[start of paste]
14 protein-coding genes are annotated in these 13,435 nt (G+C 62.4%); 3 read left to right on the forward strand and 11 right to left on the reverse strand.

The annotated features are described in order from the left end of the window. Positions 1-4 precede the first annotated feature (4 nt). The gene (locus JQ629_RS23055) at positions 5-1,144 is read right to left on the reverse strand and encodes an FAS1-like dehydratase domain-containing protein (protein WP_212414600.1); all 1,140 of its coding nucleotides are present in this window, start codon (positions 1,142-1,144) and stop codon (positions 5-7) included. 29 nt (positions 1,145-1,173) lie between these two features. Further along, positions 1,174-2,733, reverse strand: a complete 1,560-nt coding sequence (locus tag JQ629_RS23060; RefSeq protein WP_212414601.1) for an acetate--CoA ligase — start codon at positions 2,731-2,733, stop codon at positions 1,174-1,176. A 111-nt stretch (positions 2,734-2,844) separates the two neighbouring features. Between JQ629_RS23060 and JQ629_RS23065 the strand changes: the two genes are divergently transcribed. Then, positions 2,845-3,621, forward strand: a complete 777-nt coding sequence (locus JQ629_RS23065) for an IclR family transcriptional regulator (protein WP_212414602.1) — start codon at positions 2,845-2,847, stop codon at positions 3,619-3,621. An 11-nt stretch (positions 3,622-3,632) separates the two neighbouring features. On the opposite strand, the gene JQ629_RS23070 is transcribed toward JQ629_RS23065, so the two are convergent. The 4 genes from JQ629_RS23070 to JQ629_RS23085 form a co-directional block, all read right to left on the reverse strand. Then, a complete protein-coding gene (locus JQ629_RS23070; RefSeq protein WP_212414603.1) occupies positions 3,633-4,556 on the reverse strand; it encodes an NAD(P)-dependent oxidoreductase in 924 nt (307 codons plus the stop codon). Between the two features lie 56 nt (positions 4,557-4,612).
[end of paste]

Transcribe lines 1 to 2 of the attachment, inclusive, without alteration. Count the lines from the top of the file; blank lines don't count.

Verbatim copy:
14 protein-coding genes are annotated in these 13,435 nt (G+C 62.4%); 3 read left to right on the forward strand and 11 right to left on the reverse strand.

The annotated features are described in order from the left end of the window. Positions 1-4 precede the first annotated feature (4 nt). The gene (locus JQ629_RS23055) at positions 5-1,144 is read right to left on the reverse strand and encodes an FAS1-like dehydratase domain-containing protein (protein WP_212414600.1); all 1,140 of its coding nucleotides are present in this window, start codon (positions 1,142-1,144) and stop codon (positions 5-7) included. 29 nt (positions 1,145-1,173) lie between these two features. Further along, positions 1,174-2,733, reverse strand: a complete 1,560-nt coding sequence (locus tag JQ629_RS23060; RefSeq protein WP_212414601.1) for an acetate--CoA ligase — start codon at positions 2,731-2,733, stop codon at positions 1,174-1,176. A 111-nt stretch (positions 2,734-2,844) separates the two neighbouring features. Between JQ629_RS23060 and JQ629_RS23065 the strand changes: the two genes are divergently transcribed. Then, positions 2,845-3,621, forward strand: a complete 777-nt coding sequence (locus JQ629_RS23065) for an IclR family transcriptional regulator (protein WP_212414602.1) — start codon at positions 2,845-2,847, stop codon at positions 3,619-3,621. An 11-nt stretch (positions 3,622-3,632) separates the two neighbouring features. On the opposite strand, the gene JQ629_RS23070 is transcribed toward JQ629_RS23065, so the two are convergent. The 4 genes from JQ629_RS23070 to JQ629_RS23085 form a co-directional block, all read right to left on the reverse strand. Then, a complete protein-coding gene (locus JQ629_RS23070; RefSeq protein WP_212414603.1) occupies positions 3,633-4,556 on the reverse strand; it encodes an NAD(P)-dependent oxidoreductase in 924 nt (307 codons plus the stop codon). Between the two features lie 56 nt (positions 4,557-4,612).